Justin Jefferson has a subtle message in the new Madden commercial. See if you can catch it.
“FieldSense. It changes everything,” he says, referring to the video game’s new feature. “So I can finally throw the rock!”
Yeah, so JJ wants to pass the ball. That commercial plays about 100 times a day during a football Sunday, then throughout the week on ESPN and regional sports networks across America. Jefferson isn’t being subtle. He wants to reach back and air it out.
Kevin O’Connell has obliged once this year. Up 14-3 on the Chicago Bears in Week 3, the first-year coach dialed up a doozy. On third-and-10 from the 32-yard line, Kirk Cousins faked a handoff to Dalvin Cook and lateraled the ball across the field to Jefferson. The wideout glanced downfield, then threw the ball back across the field to Cook on the other sideline, who ran it for 23 yards.
“I mean, I wish we woulda scored, for sure,” he said during the week after the game. “But it was definitely great to get a pass in. Of course, I played quarterback when I was younger, so to bring it back, when I’m in the NFL, getting passing yards and completions feels great.”
It was a play out of the NFL Blitz playbook. Think Back Split, where you throw left and then immediately to the right. Works every time. Is it Da Bomb or Turmoil? No. And shame on O’Connell for not running those yet. But it belongs on the first-year coach’s menu, and it takes gumption to call it.
“Yeah, it’s a little nerve-wracking,” he said. “I see what Kirk goes through sometimes. Just ’cause you don’t want anything bad to happen. Of course, I don’t want to throw a pick on one of my only passes. So, I mean, it’s nerve-wracking, but I’m glad I got the completion.”
Jefferson is putting pressure on himself because he wants to do it again. He also doesn’t want to put his team in a tough spot. If he drops Cousins’ pass, a defender could easily scoop it up for a score – it’s a live ball. And if a savvy defensive player on the other side of the field reads the play, he’s got a pick-six opportunity.
“There’s a lot that goes into it,” said Jefferson. “But that’s just us practicing it throughout the week. Me? I gotta pass the ball forward, Kirk gotta pass it back toward me for the whole play to be completed. So there’s a lot that goes into it.
“Of course, I gotta make a good enough throw to get it all the way across the field. I think it was, like, 45 yards or something, so I gotta little arm on me, right?”
There he goes again, advocating for himself as a passer. If O’Connell didn’t catch that quote after Week 3, he definitely has by now. We all have. My guess is that he will, but he hasn’t done so since the Bears game. Even Mike Zimmer, the defensive-minded coach allergic to the forward pass, let Jefferson hurl the pill four times last year.
My favorite part of this is that Jefferson, one of the most accomplished third-year players in NFL history, continues to push himself. It’s not enough that he is breaking cornerbacks’ ankles and Randy Moss’ records. He wants to turn back the clock to when he was under center at Destrehan High School. Why limit yourself to catching touchdowns when you can hit Adam Thielen or T.J. Hockenson on an iced rope?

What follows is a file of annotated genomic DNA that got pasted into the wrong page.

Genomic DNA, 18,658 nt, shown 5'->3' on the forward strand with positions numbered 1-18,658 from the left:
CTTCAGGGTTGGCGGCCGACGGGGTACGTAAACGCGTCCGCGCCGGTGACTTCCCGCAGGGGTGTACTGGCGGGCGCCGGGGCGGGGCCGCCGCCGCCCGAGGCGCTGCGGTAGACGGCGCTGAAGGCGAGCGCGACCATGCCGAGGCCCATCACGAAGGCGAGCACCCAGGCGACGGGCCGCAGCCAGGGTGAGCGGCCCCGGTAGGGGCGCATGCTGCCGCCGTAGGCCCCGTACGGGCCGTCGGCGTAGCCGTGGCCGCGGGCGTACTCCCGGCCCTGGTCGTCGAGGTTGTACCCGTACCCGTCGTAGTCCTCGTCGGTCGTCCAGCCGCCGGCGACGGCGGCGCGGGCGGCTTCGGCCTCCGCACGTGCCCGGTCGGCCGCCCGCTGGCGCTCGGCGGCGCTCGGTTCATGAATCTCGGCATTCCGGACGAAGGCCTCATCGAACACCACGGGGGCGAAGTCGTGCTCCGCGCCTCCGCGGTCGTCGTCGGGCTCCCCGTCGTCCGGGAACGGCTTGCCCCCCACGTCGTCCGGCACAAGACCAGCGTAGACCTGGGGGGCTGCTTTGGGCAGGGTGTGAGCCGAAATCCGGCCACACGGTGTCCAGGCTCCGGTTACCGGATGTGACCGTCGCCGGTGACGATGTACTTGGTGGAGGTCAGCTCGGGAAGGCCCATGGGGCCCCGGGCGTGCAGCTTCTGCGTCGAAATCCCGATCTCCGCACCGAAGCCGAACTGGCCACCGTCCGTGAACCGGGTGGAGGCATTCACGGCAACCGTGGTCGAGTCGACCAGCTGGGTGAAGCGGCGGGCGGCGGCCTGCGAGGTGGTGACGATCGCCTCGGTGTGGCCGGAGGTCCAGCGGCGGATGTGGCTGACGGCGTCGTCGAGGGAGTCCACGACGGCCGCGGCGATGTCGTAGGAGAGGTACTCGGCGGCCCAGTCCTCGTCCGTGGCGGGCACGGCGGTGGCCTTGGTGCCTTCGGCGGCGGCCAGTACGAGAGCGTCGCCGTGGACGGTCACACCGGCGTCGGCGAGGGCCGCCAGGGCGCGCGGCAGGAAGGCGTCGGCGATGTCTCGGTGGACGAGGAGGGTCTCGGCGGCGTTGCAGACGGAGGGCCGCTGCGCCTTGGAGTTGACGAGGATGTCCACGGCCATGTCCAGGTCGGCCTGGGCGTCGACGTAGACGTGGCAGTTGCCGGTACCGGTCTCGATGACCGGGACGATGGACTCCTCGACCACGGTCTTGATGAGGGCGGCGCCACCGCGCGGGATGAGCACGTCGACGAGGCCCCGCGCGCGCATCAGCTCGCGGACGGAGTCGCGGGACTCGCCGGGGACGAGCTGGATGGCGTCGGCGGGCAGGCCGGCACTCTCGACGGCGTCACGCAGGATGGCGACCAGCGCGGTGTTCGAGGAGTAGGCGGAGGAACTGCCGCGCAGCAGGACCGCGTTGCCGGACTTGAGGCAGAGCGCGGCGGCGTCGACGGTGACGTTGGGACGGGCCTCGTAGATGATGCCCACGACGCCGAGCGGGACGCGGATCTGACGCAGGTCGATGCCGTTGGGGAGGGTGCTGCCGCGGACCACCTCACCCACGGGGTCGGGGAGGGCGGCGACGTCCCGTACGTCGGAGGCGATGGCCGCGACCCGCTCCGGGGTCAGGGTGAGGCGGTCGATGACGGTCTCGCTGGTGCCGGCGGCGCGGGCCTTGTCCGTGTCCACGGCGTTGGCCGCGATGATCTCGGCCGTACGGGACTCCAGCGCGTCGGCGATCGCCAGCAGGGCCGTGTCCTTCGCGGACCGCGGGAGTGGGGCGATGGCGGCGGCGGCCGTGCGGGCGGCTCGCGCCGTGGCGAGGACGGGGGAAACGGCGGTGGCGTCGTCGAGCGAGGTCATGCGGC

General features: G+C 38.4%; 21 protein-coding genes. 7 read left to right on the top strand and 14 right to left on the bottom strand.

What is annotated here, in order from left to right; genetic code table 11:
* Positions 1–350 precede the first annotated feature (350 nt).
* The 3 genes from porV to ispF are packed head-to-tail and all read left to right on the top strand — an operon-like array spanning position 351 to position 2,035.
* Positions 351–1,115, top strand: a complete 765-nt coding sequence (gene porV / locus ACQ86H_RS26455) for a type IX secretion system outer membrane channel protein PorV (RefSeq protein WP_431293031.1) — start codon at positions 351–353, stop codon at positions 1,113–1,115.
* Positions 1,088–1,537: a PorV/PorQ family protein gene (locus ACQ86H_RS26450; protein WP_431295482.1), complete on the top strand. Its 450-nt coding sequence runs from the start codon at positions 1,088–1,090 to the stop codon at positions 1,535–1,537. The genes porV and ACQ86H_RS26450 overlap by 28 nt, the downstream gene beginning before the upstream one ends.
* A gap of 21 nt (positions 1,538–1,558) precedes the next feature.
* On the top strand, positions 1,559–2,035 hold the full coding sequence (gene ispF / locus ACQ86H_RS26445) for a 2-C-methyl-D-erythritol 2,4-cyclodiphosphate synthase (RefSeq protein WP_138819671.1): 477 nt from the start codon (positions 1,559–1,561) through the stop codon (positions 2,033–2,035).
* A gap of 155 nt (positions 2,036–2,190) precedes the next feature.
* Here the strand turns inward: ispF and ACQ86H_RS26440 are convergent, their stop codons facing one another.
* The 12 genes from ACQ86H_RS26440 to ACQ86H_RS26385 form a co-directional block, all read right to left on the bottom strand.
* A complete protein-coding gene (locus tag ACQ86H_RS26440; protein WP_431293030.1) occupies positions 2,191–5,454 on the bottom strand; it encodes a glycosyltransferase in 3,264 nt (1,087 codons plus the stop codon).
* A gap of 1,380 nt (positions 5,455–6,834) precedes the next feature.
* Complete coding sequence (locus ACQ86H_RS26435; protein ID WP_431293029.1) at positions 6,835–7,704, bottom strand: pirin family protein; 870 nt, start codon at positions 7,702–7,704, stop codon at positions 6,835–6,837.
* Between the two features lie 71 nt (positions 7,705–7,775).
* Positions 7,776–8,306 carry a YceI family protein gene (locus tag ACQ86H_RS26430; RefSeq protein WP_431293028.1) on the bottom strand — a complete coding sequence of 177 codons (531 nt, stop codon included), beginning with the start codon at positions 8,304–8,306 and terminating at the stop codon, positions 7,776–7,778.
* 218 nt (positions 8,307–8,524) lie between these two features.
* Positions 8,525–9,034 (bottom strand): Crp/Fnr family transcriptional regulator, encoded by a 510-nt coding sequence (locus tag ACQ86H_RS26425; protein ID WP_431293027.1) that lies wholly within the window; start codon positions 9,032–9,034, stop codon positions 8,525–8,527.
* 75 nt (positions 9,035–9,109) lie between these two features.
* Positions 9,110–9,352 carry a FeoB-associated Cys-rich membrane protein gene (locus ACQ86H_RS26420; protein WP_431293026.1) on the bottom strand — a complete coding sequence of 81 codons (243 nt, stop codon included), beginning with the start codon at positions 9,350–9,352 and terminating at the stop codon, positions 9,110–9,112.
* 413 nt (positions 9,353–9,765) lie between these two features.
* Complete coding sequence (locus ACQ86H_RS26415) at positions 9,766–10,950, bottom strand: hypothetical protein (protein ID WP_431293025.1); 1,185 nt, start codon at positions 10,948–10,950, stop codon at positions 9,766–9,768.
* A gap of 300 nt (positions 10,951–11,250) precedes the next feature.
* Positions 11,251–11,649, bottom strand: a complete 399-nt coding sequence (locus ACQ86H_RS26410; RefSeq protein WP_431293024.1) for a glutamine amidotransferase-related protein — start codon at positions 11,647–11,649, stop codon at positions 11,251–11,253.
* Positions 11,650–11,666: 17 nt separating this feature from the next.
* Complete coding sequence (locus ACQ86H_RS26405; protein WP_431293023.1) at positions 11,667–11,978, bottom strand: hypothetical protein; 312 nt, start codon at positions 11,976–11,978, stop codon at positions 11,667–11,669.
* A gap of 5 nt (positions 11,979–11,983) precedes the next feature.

Last Sunday, Christian McCaffrey joined LaDainian Tomlinson (2005), David Patten (2001), and Walter Payton (1979) as the fourth player since 1970 to throw, rush for, and catch a touchdown in the same game. Tomlinson and Payton are Hall of Fame running backs. Patton is a three-time Super Bowl champion wide receiver who played from 1997 to 2008. Therefore, Jefferson would be joining elite company.
“I would love to be,” he said, drawing out the “O” in love when I asked him if he wanted to be the fifth. “But I ain’t the one calling the plays, so we gotta talk to KO about that.”
Naturally, you would think that throwing a touchdown pass and running one in would be most difficult for him. He’s a receiver, after all, and he’s caught 19 touchdown passes in his career. His Griddy touchdown dance has become ubiquitous. But, strangely, he has run in a touchdown and thrown a pass more recently than he’s had a touchdown catch.
Jefferson had two touchdown receptions in Week 1 when the Green Bay Packers perplexingly didn’t have Jaire Alexander shadow him in that game. But Jefferson has become the focal point of opposing defenses since then. While he’s had other 100-yard games, the opposition has kept him out of the end zone. His most recent score was a red zone touchdown run against the New Orleans Saints in London.
“I mean, we’ll probably pull back the one we ran from the Saints, get a little easy one right there,” he said with a snicker. “[Catch] a touchdown, that’s what I do, and hopefully, we can throw at least one.”
Here’s to JJ the QB. We’ve seen the Vikings become a more offensive team under O’Connell, and that should only increase after they traded for Hockenson at the deadline. But Minnesota feels like a team that is marginally better than the Zimmer version. Meaningfully so, they’re 6-1, but it doesn’t quite feel like a McVay offense yet. Maximizing Jefferson is the key to that.
O’Connell came here to tap into everything that Jefferson offers. He had to be thinking about what to do with the transcendent receiver as soon as the Vikings gave him an interview. So listen to the man. Let Jefferson uncork a spiral every once in a while. Everyone knows he wants to. He’s made that much clear.